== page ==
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A New Cause for Three Global Mass Extinction Events

By John Long

Dangerously lows levels of trace elements might be implicated in three mass extinctions.

Throughout the past 600 million years there have been five major mass extinction events and a host of smaller biotic crises, each of which saw the demise of large swaths of life on Earth and in the oceans. While some of these events are very well studied, such as the killer asteroid that wiped out the dinosaurs 66 million years ago, others are more enigmatic and entertain a variety of possible causes.

The first three extinction events took place near the end of the Ordovician Period (c. 445 Ma), end of the Devonian Period (385–359 Ma) and at the end of the Permian Period (252 Ma). The most devastating of these events was the end of Permian event, which wiped out 96% of all marine species and about 70% of life on Earth. The likely causes are from massive volcanic eruptions on a scale never before seen, with other effects that include a runaway greenhouse effect triggered by methane release from the seafloor. Because the devastation was so severe, recovery took around 10 million years.

The big extinction event at the end of the Ordovician is linked to glaciation and widespread anoxia, or loss of oxygen in the seas. About 57% of all genera were wiped out in the oceans, making it the second largest of all extinction events. The reliability of interpreting the past oxygen levels of the Earth is the key to understanding this event – the anoxia may have been brought on by another cause.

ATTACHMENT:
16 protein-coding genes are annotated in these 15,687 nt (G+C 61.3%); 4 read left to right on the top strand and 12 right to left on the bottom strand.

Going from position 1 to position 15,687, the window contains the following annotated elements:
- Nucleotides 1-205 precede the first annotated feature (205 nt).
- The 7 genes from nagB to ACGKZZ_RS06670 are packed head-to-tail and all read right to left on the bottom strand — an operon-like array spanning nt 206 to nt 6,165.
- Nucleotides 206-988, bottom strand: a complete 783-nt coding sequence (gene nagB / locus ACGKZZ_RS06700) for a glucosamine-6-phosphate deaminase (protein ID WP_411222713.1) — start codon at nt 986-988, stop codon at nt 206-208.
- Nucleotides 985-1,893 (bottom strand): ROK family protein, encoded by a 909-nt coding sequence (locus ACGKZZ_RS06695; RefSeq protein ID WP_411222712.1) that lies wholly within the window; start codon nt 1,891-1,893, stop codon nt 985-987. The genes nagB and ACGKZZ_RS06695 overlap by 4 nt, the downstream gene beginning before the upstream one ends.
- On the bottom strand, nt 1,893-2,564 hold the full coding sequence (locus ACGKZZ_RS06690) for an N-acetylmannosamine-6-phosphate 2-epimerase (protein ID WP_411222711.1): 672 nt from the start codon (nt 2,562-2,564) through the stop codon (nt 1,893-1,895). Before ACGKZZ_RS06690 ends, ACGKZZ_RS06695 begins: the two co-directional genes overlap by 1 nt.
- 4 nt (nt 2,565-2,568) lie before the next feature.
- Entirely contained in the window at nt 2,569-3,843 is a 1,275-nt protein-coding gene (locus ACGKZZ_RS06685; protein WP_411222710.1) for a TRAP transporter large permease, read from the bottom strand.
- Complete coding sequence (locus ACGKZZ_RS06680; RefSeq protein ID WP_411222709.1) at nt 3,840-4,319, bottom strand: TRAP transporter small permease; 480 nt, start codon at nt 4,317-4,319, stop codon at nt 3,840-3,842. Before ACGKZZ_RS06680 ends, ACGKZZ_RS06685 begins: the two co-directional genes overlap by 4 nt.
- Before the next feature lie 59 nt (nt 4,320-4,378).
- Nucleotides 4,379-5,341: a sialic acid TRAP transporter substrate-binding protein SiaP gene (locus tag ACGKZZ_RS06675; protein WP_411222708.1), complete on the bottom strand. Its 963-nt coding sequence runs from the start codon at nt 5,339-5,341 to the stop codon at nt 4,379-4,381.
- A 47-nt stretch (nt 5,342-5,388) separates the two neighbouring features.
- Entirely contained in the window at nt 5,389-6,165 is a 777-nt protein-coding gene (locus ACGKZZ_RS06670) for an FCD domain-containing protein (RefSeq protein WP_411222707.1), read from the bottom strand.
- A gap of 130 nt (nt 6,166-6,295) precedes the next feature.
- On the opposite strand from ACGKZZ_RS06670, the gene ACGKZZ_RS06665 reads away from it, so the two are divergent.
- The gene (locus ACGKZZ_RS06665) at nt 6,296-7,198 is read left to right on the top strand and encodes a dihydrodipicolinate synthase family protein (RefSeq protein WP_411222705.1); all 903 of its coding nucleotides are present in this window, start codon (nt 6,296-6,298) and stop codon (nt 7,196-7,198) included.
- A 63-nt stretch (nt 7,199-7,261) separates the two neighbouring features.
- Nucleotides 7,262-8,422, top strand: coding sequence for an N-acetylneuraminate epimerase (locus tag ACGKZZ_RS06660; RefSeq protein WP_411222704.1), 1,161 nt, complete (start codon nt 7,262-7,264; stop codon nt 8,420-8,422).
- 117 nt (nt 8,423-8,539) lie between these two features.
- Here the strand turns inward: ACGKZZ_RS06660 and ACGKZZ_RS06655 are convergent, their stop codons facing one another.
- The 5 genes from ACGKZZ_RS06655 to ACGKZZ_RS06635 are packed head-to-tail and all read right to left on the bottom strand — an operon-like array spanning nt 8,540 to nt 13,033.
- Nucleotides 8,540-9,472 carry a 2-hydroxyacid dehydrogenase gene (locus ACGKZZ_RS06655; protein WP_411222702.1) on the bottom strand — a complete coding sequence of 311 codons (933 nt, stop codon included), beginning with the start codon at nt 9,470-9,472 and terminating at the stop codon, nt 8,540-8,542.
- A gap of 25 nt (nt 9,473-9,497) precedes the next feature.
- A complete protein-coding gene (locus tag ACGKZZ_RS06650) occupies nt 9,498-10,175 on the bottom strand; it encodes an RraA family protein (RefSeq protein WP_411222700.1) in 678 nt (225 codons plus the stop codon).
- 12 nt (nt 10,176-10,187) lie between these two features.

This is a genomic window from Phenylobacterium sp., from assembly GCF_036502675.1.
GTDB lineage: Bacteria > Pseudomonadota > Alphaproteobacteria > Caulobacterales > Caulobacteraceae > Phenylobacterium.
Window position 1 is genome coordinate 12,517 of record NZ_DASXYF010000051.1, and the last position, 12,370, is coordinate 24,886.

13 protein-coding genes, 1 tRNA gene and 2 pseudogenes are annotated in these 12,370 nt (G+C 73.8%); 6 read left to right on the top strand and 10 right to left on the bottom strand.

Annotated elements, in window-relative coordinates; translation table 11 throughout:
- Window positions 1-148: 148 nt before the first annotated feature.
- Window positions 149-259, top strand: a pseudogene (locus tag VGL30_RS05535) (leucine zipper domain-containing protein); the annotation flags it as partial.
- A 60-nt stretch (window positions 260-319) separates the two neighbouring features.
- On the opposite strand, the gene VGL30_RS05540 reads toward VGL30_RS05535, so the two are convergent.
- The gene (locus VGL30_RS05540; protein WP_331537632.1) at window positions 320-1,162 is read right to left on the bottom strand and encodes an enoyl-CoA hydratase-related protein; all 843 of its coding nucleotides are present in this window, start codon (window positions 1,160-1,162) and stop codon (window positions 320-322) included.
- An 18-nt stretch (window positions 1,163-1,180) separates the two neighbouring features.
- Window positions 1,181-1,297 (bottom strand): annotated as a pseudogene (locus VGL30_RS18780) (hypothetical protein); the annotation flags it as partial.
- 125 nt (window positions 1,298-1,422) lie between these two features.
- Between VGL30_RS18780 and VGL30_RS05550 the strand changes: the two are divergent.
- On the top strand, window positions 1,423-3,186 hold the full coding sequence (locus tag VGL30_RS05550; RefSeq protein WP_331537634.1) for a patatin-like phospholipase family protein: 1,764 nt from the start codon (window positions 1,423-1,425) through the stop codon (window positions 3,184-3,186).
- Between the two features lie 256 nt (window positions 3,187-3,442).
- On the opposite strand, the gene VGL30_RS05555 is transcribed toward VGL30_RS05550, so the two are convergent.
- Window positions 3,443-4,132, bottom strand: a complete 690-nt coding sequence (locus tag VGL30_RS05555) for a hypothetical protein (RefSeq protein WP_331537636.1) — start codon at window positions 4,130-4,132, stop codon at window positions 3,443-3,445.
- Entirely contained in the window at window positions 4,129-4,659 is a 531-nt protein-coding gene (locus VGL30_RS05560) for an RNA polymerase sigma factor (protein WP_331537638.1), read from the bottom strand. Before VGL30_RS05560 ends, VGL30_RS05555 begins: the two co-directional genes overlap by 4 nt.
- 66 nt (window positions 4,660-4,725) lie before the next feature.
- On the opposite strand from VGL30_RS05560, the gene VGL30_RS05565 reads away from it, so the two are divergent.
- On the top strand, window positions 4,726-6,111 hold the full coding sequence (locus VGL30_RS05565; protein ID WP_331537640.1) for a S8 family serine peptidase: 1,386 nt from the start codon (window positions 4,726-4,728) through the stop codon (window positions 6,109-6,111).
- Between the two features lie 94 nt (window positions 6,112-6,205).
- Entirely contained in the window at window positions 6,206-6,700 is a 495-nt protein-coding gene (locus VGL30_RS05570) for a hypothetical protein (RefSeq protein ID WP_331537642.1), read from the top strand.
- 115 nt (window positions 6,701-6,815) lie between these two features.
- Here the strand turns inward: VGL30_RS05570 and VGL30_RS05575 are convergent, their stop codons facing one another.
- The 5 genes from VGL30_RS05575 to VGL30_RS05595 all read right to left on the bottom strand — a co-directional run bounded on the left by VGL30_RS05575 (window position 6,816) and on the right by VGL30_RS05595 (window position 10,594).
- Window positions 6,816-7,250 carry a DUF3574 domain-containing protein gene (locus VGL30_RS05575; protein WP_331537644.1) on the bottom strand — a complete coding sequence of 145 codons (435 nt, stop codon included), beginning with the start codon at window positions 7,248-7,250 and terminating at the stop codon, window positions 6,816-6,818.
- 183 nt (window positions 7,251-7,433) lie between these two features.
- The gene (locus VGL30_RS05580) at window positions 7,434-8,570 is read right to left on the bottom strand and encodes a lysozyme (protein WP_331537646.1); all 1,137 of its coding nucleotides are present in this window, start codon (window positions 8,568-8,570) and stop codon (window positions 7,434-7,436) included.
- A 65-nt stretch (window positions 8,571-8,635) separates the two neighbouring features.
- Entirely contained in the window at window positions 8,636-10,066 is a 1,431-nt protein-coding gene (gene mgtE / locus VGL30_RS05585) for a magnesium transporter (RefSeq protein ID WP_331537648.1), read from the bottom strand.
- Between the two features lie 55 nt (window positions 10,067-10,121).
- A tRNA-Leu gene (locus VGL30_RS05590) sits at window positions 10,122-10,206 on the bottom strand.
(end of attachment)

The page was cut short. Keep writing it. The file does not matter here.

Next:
Prof Ross Large’s team at The University of Tasmania has been charting the abundance of trace elements in the past oceans, and now has more than 2000 samples spanning 3.5 billion years. His Laser Ablation-Inductively Coupled Mass Plasma Spectrometry Lab is one of the few in the world to be capable of measuring very small amounts of trace elements from sea-floor muds containing pyrite. Two new papers published this year in Gondwana Research show that dangerously lows levels of certain trace elements, like selenium, might be implicated as a new factor in three major mass extinction events.

Most life on Earth needs selenium in very specific amounts. Too much or too little is toxic. Today’s oceans contain about 155 ppt of selenium in their surface waters, changing slightly with depth. Tolerance levels of selenium for phytoplankton, molluscs, fish and many terrestrial plants and animals are very well-known due to aquaculture requirements.

If the oceans rapidly dropped their levels of selenium by two orders of magnitude, would food chains likely be affected? This is precisely what happened at the end of the Ordovician, Devonian and Triassic Periods.

The real question is whether selenium, which seems to be a good proxy for past oxygen levels, was the prime driver for the loss of oxygen in the oceans that caused the extinctions, or was itself the main cause of extinctions.

The cycle of nutrients in the oceans is driven by plate tectonics. The uplift of mountains at plate margins causes erosion of crustal surfaces, enabling trace elements to wash into rivers and end up in the seas. When erosion is prolonged and tectonics is slow, the supply of these nutrients slows down, and the depletion of certain elements begins. Only activation of the Earth’s engine, to drive more mountain-building, seems to set the cycle back to normal again.

Yet mass extinctions have their bright side. Without them, new life couldn’t emerge. Mammals rose to prominence after the decline of the dinosaurs, and thus we are here today, thanks mainly to a mass extinction event 66 million year ago.

John Long is Strategic Professor in Palaeontology at Flinders University, and current President of the Society of Vertebrate Paleontology.